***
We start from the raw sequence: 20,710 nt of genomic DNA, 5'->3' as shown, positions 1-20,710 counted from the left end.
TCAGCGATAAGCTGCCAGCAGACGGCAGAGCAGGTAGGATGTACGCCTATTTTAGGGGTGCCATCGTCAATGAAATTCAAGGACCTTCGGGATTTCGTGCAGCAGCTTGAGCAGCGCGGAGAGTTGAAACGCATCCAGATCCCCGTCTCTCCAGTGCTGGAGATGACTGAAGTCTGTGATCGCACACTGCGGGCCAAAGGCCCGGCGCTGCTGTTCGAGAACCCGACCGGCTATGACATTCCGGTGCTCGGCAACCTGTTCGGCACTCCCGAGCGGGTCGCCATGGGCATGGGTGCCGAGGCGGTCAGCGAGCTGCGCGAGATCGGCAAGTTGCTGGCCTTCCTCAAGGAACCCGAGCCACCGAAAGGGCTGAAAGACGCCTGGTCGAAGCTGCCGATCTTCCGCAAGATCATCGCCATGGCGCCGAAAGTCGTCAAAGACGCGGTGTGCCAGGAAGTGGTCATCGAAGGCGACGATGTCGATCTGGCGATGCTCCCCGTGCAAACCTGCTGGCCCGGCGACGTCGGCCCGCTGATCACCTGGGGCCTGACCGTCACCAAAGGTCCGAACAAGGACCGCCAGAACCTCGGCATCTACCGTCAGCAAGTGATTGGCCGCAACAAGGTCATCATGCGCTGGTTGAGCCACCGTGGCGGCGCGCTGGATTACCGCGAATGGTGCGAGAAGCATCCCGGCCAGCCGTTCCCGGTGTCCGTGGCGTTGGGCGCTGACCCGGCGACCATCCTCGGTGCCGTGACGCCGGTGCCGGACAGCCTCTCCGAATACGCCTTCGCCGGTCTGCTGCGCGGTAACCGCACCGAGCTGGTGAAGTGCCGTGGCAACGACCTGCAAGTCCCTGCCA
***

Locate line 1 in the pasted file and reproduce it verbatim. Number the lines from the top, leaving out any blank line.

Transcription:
We start from the raw sequence: 20,710 nt of genomic DNA, 5'->3' as shown, positions 1-20,710 counted from the left end.